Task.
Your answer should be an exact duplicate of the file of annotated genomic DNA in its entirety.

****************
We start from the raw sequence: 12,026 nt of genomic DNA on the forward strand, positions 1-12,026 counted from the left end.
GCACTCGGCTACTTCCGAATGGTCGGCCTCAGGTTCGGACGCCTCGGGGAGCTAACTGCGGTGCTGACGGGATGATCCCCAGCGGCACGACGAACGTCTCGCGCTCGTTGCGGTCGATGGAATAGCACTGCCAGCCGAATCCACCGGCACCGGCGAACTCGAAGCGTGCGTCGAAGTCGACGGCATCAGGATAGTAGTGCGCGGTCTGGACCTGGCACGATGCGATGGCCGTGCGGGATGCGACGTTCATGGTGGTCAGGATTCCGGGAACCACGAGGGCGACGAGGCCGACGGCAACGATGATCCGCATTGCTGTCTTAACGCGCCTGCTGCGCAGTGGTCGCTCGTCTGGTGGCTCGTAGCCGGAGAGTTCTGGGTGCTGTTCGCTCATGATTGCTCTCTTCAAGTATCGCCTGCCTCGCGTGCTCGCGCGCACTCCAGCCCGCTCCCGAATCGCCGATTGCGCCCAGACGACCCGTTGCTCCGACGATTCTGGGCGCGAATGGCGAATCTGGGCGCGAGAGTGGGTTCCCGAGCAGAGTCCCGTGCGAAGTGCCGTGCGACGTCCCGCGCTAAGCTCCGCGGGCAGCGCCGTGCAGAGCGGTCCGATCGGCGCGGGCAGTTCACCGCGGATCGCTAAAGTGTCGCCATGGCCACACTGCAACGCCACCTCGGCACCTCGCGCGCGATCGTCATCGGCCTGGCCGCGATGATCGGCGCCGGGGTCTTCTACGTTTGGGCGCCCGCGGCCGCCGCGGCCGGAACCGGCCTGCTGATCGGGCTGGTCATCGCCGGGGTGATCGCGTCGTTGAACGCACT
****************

We start from the raw sequence: 12,026 nt of genomic DNA on the forward strand, positions 1-12,026 counted from the left end.
GCACTCGGCTACTTCCGAATGGTCGGCCTCAGGTTCGGACGCCTCGGGGAGCTAACTGCGGTGCTGACGGGATGATCCCCAGCGGCACGACGAACGTCTCGCGCTCGTTGCGGTCGATGGAATAGCACTGCCAGCCGAATCCACCGGCACCGGCGAACTCGAAGCGTGCGTCGAAGTCGACGGCATCAGGATAGTAGTGCGCGGTCTGGACCTGGCACGATGCGATGGCCGTGCGGGATGCGACGTTCATGGTGGTCAGGATTCCGGGAACCACGAGGGCGACGAGGCCGACGGCAACGATGATCCGCATTGCTGTCTTAACGCGCCTGCTGCGCAGTGGTCGCTCGTCTGGTGGCTCGTAGCCGGAGAGTTCTGGGTGCTGTTCGCTCATGATTGCTCTCTTCAAGTATCGCCTGCCTCGCGTGCTCGCGCGCACTCCAGCCCGCTCCCGAATCGCCGATTGCGCCCAGACGACCCGTTGCTCCGACGATTCTGGGCGCGAATGGCGAATCTGGGCGCGAGAGTGGGTTCCCGAGCAGAGTCCCGTGCGAAGTGCCGTGCGACGTCCCGCGCTAAGCTCCGCGGGCAGCGCCGTGCAGAGCGGTCCGATCGGCGCGGGCAGTTCACCGCGGATCGCTAAAGTGTCGCCATGGCCACACTGCAACGCCACCTCGGCACCTCGCGCGCGATCGTCATCGGCCTGGCCGCGATGATCGGCGCCGGGGTCTTCTACGTTTGGGCGCCCGCGGCCGCCGCGGCCGGAACCGGCCTGCTGATCGGGCTGGTCATCGCCGGGGTGATCGCGTCGTTGAACGCACT